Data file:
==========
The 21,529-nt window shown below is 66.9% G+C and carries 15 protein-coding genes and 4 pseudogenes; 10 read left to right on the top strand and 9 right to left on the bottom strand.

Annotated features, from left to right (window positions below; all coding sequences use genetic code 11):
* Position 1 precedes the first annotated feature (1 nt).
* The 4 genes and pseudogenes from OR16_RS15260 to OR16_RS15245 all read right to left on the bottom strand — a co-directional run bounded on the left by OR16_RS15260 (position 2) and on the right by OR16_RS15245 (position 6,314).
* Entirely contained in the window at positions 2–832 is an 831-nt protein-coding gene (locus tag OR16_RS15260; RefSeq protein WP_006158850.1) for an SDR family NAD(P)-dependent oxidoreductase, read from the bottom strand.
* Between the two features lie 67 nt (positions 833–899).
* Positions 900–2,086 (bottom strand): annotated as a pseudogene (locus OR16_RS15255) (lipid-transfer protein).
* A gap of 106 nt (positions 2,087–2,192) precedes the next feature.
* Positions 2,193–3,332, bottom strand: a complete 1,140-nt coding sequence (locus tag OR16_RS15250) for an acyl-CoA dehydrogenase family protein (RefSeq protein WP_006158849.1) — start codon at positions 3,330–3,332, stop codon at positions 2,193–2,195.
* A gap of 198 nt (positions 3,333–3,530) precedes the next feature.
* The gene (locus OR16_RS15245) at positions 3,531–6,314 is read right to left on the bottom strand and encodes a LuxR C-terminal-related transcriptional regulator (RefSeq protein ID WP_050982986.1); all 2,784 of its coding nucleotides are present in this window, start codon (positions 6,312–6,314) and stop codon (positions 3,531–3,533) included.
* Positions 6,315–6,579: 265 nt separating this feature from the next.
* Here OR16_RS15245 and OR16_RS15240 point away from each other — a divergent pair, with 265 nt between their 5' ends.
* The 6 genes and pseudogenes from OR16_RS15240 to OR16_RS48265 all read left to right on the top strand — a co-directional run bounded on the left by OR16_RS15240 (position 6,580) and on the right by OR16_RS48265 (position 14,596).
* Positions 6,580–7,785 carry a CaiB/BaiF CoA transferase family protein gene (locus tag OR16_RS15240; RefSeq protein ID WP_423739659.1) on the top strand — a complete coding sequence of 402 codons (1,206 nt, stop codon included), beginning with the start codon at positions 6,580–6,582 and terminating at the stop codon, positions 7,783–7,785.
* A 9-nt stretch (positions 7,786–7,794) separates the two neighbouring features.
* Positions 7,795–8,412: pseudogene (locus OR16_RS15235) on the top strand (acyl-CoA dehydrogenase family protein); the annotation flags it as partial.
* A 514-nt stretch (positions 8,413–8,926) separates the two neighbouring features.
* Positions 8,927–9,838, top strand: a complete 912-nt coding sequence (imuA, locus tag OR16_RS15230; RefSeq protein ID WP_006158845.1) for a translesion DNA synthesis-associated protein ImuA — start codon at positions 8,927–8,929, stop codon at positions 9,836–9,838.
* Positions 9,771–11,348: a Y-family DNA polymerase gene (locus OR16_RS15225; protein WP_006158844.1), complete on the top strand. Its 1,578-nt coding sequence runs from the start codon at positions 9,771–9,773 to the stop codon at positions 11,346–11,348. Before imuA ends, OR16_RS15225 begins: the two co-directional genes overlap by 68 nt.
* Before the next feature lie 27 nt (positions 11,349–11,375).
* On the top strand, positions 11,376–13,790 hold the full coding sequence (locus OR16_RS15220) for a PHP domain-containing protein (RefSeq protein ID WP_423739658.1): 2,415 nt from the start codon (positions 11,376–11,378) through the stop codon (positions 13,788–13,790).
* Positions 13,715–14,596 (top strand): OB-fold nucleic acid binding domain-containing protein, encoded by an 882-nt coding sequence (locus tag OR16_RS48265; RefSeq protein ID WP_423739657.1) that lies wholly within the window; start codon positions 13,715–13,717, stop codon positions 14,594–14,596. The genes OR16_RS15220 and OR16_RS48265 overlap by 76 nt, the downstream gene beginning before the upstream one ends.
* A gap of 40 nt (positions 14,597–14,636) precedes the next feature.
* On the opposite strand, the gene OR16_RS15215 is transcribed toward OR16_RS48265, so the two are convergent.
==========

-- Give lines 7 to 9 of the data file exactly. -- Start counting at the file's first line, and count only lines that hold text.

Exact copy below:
* Positions 900–2,086 (bottom strand): annotated as a pseudogene (locus OR16_RS15255) (lipid-transfer protein).
* A gap of 106 nt (positions 2,087–2,192) precedes the next feature.
* Positions 2,193–3,332, bottom strand: a complete 1,140-nt coding sequence (locus tag OR16_RS15250) for an acyl-CoA dehydrogenase family protein (RefSeq protein WP_006158849.1) — start codon at positions 3,330–3,332, stop codon at positions 2,193–2,195.